Pride and Prejudice

Where were we? Oh, yes, the infamous N/A convention near death experience. Ah. Last March. A lot has happened since then. There is a difference between an addict in recovery and an addict in active addiction. The family members (and as a caveat when I say family member that encompasses all that love an addict, blood related or not) know the difference.  When JoDee is in active addiction she cares very little, to her own peril. But that is a true symptom of addiction. Addicts in recovery care about family, friends, having gainful employment and being an active member of society (this is a generalization. There are always people, addicts or not, that have no ambition to get off the couch and turn off Jerry Springer).  In active addiction JoDee steals, takes off, and is nasty, confrontational, entitled and otherwise uncomfortable to be around. She uses and uses and uses with no regard for her health or life, until she not just flirts with death, but gives it her number and waits by the phone in case he calls. It’s scary to watch. And scarier to be the parent of. But she has come a long way from that. Even if she has relapse. It’s been almost a year since the last near death experience. It doesn’t seem it but that’s progress.

There are so many things I never thought would happen. Or that I would do. Or that would happen so I would have to do.  Every relapse is the same and unique. Denial and I do a waltz, a ballroom dance routine, until Reality taps Denial on the shoulder and steps in. Reality is this mysterious character that at a glance looks like the villain but the more you walk through addiction you realize that it’s a necessary villain. That you like. And learn to love. Like V in V is for Vendetta. If you haven’t seen the movie, you should. You think you won’t like V. You think he is this evil, murderous character but then you realize, while his ways are somewhat unorthodox, they are affective. And helpful. And you begin to love him. At least I did. Oh, and the ending!!! I won’t spoil it, but it made me cry. Which says a lot because I’m not a huge crier, contrary to the things you have read here. At any rate, the point of that rant was Reality is like that. Without Reality it’s hard to continue to function safely and successfully.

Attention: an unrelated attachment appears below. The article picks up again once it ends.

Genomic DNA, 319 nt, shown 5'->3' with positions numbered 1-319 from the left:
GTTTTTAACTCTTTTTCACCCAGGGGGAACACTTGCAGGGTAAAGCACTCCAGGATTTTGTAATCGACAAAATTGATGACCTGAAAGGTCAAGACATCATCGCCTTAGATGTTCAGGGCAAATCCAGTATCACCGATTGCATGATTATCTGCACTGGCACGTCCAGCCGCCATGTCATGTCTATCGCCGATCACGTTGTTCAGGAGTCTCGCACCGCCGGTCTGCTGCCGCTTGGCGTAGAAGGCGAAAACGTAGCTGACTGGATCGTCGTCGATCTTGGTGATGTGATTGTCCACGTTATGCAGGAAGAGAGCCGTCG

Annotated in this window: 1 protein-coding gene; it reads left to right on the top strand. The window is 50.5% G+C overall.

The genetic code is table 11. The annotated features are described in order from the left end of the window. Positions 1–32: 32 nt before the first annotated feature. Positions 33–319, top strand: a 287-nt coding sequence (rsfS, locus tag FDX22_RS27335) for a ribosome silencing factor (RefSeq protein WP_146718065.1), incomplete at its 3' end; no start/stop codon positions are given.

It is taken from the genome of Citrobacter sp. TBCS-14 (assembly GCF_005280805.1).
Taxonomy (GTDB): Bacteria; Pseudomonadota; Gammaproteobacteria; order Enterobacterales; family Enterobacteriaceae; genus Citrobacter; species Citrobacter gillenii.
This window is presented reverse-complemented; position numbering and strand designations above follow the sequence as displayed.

It would be almost impossible for me to walk away from that metal door, knowing JoDee, my barely 20 year old daughter, is on the other side without Reality telling me that it is the only way. With demented residents, other active addicts, general psych patients and who the hell knows what else, instead of coming home with me. There just aren’t words to explain how that feels. Of course, there aren’t words to express how it feels to walk into an emergency room, in a hospital I used to work and know many current staff, and say that I need my daughter to be seen because she is high on heroin and possibly suicidal. It’s those moments that make me say out loud, to Reality, in the car on the way home, whose life is this? Like, huh?? But Reality, always at the ready with a sharp word, reminds me that this is my life and I better gear up to prepare for what comes next or it will only get worse. Addiction is not something you can ignore and cross your fingers. Pretending it isn’t happening is dangerous. For everyone involved, not just the addict.  That couldn’t be truer than when I was staring at that crap-ass metal door. Knowing I have to walk away from it.  This relapse was no different than any others inasmuch as she used and she needed to do something different. But it was much different because she had so much clean time going into it. We had done rehabs, we had done detoxes, we had done, well you know everything we have done. The very first IOP she tried, she literally, with no exaggeration, walked in the front door when I dropped her off and out the back door to a waiting boyfriend/drug-supplier and used until it was time for me to pick her up. But that was round one of this madness back in September.